The Philadelphia Eagles started the offseason with some of the least salary-cap space in the NFL, but they've made the best of a bad situation. While they suffered some notable losses (Golden Tate, Michael Bennett, Jordan Hicks), they were able to plug the holes in most cases.
But the Eagles won't offset the loss of Super Bowl LII MVP Nick Foles easily.
With Foles now in Jacksonville, the Eagles can't afford losing quarterback Carson Wentz to another late-season injury. They also need him back to being 100 percent as quickly as possible.
Per Zach Berman of the Philadelphia Inquirer, Eagles head coach Doug Pederson is "optimistic" that Wentz will be ready for OTAs.
That's good news, because the Eagles will only go as far as Wentz carries them in 2019.
Pittsburgh Steelers: Inside Linebacker
This offseason, the Pittsburgh Steelers lost two of the three "Killer Bs." They traded star wide receiver Antonio Brown to the Raiders, while tailback Le'Veon Bell signed a fat free-agent deal with the Jets.
Replacing both of them won't be easy, but Pittsburgh has an even bigger problem on its hands: a hole at inside linebacker. That's been an issue ever since Ryan Shazier suffered a spinal cord injury against the Cincinnati Bengals in December 2017.
Backup L.J. Fort left the Steelers this offseason to sign with the Eagles. While Pittsburgh added Mark Barron as a replacement, the 29-year-old is coming off a down 2018 season in which he missed four games and managed just 60 tackles.
Vince Williams finished third on the team with 76 total tackles last season, but he's a two-down thumper who is a significant liability in coverage.
The middle of the Pittsburgh defense was a soft spot in 2018. It doesn't appear much has changed.
San Francisco 49ers: Safety
For a team coming off such a miserable season, the San Francisco 49ers don't have many huge holes. It just goes to show how badly injuries ravaged them in 2018.
However, one position group could badly use a boost: the back of the defense.
Both of San Fran's safety spots are question marks. The starter at strong safety, Jaquiski Tartt, has missed 15 games over the past two seasons with an assortment of injuries. The tentative starter at free safety, Adrian Colbert, was a seventh-round pick in 2017.
The 49ers aren't likely to spend the No. 2 overall pick on a safety, but they figure to add depth at that position with one of their later picks.
Seattle Seahawks: Edge-Rusher
The Seattle Seahawks' rebuild took far less time than expected. Thanks in part to a vastly improved offensive line, the Seahawks were back in the postseason in 2018 after a one-year hiatus.
That offensive line could use some added depth, especially on the interior. The days of "The Legion of Boom" are also long gone, so Seattle would benefit from more talent at cornerback and safety.
But upgrading the pass rush is an even bigger priority.
As of now, the franchise-tagged Frank Clark is Seattle's lone pass-rusher of note. Perhaps Quinton Jefferson or Barkevious Mingo can add some pop alongside Clark and Jarran Reed, but that's far from a sure thing.
The Seahawks won't necessarily use the first of their league-low four picks on an edge-rusher. But their first-rounder (No. 21 overall) is their only one in the top 75, which makes it imperative for them to nail that pick.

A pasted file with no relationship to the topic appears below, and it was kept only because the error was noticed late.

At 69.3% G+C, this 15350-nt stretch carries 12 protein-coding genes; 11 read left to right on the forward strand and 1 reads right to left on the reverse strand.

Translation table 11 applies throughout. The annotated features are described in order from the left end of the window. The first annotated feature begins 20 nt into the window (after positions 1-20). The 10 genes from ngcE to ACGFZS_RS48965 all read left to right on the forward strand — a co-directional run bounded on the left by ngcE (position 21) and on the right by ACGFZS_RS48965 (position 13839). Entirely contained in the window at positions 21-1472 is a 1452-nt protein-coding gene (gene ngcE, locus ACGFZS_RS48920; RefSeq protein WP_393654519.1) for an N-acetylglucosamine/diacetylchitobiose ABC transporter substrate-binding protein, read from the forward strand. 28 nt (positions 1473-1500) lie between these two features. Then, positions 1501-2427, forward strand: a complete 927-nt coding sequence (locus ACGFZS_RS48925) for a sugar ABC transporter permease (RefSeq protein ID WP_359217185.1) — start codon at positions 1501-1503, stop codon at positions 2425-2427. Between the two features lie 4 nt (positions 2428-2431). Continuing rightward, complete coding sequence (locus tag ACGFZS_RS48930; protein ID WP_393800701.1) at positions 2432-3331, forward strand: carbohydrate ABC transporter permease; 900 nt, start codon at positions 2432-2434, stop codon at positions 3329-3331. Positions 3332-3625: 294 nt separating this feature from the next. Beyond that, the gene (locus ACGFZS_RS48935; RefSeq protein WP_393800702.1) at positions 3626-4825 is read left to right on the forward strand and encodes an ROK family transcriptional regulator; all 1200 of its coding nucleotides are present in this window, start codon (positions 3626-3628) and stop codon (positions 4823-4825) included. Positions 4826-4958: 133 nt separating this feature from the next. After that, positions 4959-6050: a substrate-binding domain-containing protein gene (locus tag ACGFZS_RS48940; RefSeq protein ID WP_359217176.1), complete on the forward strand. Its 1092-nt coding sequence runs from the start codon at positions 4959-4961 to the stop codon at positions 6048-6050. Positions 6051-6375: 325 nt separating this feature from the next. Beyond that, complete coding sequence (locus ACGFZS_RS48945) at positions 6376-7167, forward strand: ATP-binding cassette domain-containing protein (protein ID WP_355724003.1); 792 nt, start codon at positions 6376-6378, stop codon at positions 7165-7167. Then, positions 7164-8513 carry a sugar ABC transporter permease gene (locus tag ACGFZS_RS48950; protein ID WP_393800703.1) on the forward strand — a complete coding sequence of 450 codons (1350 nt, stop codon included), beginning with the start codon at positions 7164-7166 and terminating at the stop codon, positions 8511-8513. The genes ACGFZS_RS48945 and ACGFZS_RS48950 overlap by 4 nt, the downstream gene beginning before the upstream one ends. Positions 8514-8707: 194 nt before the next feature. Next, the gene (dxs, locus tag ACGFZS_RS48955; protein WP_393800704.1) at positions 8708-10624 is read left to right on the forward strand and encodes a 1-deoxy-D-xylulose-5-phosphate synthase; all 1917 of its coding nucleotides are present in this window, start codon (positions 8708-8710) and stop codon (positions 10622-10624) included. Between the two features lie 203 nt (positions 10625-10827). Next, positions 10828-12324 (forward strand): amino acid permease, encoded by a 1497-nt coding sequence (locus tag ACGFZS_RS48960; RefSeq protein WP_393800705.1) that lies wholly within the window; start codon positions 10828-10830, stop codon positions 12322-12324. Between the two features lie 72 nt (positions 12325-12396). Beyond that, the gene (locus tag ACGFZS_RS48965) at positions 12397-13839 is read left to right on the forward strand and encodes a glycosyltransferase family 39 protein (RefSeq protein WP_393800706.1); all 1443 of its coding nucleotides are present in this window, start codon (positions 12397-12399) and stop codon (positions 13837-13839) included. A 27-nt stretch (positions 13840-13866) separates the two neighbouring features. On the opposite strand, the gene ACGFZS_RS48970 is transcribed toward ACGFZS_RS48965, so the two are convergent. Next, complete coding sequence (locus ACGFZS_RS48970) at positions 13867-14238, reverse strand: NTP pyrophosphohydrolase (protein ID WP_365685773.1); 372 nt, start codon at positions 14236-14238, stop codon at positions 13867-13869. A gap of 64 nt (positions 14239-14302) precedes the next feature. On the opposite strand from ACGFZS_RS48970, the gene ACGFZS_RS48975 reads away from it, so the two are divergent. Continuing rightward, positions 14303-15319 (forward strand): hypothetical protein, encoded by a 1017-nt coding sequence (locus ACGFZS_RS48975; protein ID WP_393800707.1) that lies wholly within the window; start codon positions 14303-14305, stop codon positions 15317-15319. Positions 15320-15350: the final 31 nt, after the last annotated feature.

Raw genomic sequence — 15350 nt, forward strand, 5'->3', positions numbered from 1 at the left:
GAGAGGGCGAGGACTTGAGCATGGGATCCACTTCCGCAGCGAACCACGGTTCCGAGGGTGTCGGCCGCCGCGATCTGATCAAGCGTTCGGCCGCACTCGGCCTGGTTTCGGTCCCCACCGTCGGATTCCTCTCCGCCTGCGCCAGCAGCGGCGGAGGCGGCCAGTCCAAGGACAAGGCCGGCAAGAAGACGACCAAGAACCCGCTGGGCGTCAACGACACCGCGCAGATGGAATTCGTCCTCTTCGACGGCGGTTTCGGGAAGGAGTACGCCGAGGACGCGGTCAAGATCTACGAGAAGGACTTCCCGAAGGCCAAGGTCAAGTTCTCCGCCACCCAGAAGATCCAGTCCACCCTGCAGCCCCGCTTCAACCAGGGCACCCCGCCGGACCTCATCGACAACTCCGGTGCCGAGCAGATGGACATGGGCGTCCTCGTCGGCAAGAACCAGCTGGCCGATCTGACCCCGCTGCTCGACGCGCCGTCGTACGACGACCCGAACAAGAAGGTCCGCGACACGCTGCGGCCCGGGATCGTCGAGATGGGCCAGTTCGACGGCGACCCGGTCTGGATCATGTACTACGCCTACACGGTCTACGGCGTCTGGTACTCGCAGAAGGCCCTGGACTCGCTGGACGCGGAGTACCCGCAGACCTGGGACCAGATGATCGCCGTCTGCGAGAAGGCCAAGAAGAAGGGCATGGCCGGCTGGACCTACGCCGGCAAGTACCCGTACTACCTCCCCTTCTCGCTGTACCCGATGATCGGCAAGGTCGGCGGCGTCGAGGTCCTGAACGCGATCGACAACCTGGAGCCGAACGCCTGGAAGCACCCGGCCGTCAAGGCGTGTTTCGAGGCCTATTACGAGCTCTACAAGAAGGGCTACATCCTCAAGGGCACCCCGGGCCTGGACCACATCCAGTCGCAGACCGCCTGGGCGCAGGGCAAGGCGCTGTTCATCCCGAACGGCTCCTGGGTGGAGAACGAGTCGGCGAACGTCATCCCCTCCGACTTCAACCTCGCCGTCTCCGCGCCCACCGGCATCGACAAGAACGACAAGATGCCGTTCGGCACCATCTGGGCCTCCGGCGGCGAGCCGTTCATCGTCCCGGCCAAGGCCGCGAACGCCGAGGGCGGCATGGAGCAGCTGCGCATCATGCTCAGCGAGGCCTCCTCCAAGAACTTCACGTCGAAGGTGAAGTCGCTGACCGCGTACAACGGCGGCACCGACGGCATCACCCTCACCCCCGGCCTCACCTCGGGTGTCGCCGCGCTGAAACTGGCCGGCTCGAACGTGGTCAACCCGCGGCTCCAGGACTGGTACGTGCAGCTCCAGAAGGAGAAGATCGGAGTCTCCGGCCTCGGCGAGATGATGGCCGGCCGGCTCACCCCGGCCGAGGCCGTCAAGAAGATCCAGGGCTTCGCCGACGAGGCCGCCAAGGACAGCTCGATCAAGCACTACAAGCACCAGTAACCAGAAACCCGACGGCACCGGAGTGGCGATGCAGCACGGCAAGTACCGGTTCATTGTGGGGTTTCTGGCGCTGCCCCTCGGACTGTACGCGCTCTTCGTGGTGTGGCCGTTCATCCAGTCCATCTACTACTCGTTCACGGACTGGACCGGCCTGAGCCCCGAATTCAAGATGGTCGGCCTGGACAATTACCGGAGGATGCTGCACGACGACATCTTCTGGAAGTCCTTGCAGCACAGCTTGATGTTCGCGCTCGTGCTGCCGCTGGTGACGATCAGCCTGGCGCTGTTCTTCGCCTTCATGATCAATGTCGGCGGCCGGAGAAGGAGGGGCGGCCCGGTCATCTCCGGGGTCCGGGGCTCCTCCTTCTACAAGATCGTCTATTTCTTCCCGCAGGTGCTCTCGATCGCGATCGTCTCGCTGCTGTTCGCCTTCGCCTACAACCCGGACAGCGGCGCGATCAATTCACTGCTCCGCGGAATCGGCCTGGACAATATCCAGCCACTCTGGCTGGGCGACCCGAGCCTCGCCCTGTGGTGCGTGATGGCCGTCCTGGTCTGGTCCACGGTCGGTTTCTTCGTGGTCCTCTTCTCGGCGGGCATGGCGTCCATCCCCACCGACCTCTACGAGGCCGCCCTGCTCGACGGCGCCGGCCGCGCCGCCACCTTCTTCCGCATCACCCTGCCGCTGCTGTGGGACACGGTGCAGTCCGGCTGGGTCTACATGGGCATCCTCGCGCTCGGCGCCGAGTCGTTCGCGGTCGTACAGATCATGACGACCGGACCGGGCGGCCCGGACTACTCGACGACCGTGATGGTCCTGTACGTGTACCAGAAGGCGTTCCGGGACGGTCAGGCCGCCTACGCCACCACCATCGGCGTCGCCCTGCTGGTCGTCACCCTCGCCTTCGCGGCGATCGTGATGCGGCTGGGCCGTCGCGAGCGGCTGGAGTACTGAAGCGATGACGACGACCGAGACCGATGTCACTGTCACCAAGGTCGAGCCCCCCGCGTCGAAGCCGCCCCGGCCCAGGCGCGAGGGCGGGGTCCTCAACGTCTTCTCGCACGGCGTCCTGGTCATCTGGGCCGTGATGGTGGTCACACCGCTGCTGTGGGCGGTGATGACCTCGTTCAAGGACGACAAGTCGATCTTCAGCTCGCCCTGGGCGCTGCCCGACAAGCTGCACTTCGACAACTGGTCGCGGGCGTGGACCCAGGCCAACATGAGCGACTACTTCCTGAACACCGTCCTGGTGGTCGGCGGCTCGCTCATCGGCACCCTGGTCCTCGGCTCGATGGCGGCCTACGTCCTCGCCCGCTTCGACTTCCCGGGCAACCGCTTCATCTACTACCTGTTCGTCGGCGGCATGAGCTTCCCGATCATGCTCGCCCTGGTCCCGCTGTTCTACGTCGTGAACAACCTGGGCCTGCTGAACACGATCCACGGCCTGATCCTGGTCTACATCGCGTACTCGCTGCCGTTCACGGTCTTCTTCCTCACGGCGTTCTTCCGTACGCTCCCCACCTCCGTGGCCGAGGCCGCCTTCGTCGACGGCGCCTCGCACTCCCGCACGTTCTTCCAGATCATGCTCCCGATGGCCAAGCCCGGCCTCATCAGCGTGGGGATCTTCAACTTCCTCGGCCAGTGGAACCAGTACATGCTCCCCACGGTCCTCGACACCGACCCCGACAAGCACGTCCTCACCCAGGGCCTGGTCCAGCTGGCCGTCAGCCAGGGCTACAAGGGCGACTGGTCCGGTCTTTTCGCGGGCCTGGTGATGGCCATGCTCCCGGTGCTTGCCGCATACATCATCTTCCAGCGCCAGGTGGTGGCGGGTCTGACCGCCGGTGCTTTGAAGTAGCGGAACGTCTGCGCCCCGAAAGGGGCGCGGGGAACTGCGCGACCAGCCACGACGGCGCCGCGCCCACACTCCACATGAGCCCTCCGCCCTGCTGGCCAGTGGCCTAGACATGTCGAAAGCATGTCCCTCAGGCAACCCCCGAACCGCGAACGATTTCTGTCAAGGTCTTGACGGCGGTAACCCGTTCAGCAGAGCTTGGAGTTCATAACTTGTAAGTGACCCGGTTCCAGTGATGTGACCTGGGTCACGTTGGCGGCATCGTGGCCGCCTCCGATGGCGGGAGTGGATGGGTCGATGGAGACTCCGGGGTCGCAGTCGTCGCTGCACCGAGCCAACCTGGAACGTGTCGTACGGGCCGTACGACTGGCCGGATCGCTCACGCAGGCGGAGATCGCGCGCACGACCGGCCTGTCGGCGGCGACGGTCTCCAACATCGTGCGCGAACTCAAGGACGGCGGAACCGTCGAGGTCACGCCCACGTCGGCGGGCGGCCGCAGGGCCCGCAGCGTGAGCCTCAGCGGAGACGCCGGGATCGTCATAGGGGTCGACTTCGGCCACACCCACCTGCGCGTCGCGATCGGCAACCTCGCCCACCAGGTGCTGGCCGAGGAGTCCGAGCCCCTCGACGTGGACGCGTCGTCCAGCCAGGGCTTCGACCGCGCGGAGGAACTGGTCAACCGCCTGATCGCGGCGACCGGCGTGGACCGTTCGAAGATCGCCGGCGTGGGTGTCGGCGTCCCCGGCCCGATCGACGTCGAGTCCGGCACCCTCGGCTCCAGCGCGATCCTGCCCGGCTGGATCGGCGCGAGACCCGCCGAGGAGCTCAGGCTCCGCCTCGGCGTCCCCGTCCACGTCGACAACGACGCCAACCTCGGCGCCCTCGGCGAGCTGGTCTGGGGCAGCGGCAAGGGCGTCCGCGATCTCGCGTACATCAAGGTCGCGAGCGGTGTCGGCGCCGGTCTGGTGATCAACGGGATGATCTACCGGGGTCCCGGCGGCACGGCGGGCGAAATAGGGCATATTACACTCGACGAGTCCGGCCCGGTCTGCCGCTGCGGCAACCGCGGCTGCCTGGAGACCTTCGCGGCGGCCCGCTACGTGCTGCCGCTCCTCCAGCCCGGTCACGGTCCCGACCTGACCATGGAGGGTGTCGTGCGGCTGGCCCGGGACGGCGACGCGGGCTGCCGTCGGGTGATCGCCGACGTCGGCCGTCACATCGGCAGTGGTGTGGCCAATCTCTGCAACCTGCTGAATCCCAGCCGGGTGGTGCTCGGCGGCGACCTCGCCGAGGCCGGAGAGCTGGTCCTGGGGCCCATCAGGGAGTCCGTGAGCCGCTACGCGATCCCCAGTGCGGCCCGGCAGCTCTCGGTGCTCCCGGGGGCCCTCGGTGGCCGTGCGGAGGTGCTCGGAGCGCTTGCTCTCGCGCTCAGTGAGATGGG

Tampa Bay Buccaneers: Linebacker
The Tampa Bay Buccaneers are undergoing significant changes in 2019. They have a new head coach in Bruce Arians and a new defensive coordinator in Todd Bowles.
Bowles will have his hands full with a unit that ranked 27th in yards allowed and 31st in points allowed last season. Every level of the defense needs work, from a front short on pass-rushers not named Jason Pierre-Paul to a young secondary.
But the linebacker position is Tampa Bay's most pressing need defensively.
Other than veteran Lavonte David, the Buccaneers are severely lacking at linebacker. Kwon Alexander is now in San Francisco, while Kendell Beckwith's future with the team is in question. The Bucs brought in Deone Bucannon in free agency, but he's a safety/linebacker "hybrid" coming off a career-low 38 tackles.
With the fifth overall pick, the Buccaneers could potentially fill that void by adding the draft's best off-ball linebacker, LSU's Devin White. It would be a big investment at that position, but it would be a sound one.
Tennessee Titans: The Coming QB Controversy
The Tennessee Titans have endured an up-and-down offseason. While they brought in a number of veterans, other vets departed after a 2018 campaign in which the Titans came up just short of the playoffs.
However, one of those veteran additions may wind up backfiring.
While the Titans now have a proven veteran backup quarterback in Ryan Tannehill, they also have "(the) QB battle no one asked for," as For The Win's Henry McKenna wrote in mid-March.
Titans head coach Mike Vrabel insisted to Jim Wyatt of the team's website that if Marcus Mariota "is healthy, and he's available, he's our starter." But if Mariota stumbles for whatever reason—in training camp or in games—Titans fans may begin clamoring for Tannehill, who made 88 starts over six seasons in Miami.
That brings to mind an old football adage: If you have two starting quarterbacks, you really have none.
Washington Redskins: Wide Receiver
The Washington Redskins attempted to patch the hole Alex Smith's injury created at quarterback by trading for veteran signal-caller Case Keenum.
But Keenum doesn't have much in terms of passing-game targets.
Josh Doctson, the team's nominal No. 1 wideout, hasn't come close to living up to his first-round draft pedigree in his three NFL seasons. Meanwhile, Paul Richardson missed nine games in his first year with the Redskins in 2018 and caught only 20 passes for 262 yards.
That's not much of a return on an $8 million annual investment.
Behind Doctson and Richardson, it's even bleaker. Washington's most proven receiving target might be tight end Jordan Reed, who has had all kinds of trouble staying healthy in recent years.
Perhaps one of the team's young wideouts will break through this year. But as things stand today, uncertainty looms over the Redskins passing game in 2019.